Governor Signs Oppenheimer Legislation Protecting Summer Day Campers

Suzi Oppenheimer

October 01, 2009

Senator Suzi Oppenheimer (D-Mamaroneck) is pleased to announce that her bill, S.4944-A, protecting the health and safety of thousands of campers throughout the state, was signed into law on September 16, 2009.

The new law will permit local health departments, such as the Westchester County Department of Health, to inspect many more day camps than was previously possible.  Prior law required the inspection of only those camps that conducted more than half of their activities outdoors.  Day camp programs have become more varied, however, with hundreds of new camps, including circus camps and many sports camps, centered primarily indoors.  Closing this potentially dangerous gap in state regulation, the new law amends the definition of summer day camps to include any camp engaging in “nonpassive recreational activities with significant risk of injury.”

“Campers throughout the state should be protected from unsafe conditions, whether they attend camps that are primarily indoors or out,” said Senator Oppenheimer.  “I am pleased that the Governor has recognized the need to extend the same health and safety standards to all day camps.”

The legislation was strongly supported by the New York State Association of County Health Officials (NYSACHO), the Camp Directors Association and the Westchester Department of Health.  A 2003 survey by NYSACHO found that, of the 30 counties reporting, more than 38,000 children attended 136 camps that were exempt from health and safety regulation because more than 50 percent of their activities were conducted indoors.  The legislation also increases the camp permit fee, from $100 to $200, to help defray the costs of the inspection and permitting process.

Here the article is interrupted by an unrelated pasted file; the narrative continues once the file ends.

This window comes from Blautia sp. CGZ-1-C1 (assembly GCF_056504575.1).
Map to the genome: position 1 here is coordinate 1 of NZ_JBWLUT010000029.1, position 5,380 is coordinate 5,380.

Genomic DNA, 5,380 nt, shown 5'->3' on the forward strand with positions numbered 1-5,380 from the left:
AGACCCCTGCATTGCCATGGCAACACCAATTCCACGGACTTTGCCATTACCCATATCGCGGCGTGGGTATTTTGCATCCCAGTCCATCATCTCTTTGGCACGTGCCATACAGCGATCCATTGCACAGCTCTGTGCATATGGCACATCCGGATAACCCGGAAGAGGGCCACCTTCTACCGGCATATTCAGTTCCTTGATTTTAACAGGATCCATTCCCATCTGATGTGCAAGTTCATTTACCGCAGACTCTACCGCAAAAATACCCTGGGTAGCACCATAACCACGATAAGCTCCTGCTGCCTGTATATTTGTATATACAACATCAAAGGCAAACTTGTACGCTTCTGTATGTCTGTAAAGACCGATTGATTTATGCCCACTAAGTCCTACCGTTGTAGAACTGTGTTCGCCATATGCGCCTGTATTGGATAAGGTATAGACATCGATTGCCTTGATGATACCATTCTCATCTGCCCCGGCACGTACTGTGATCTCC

In Westchester County, the local Department of Health inspects more than 260 camps each summer.  These inspections cover everything from staff training and certifications to health and fire safety, as well as camp waterfront activities.  The new law, which takes effect on April 1, 2011, gives the County the authority to inspect more than two dozen camps that had been exempt under prior law.  

“This new law should give parents some peace of mind because all camps in Westchester will be subjected to thorough inspections by our health department,” said Westchester County Executive Andy Spano.  “We are very pleased the Governor and the Legislature recognized the importance of updating the existing law to reflect the diversity of camp programs that exist for children today, both indoors and out.  And we are very grateful to our sponsoring legislators, Amy Paulin and Suzi Oppenheimer, who pushed long and hard for this bill right until the end.”

"When children go off to camp each morning, parents assume their children are in good hands and that minimum standards of health and safety have been set by the state, and met by the camp,” said Assemblywoman Paulin. “But under the old law, this was not the case.”

“I am pleased to have worked with Assemblywoman Paulin on this important legislation,” concluded Senator Oppenheimer.  “Day camps should be fun, enjoyable – and above all safe -- places for our children to spend their summer days.”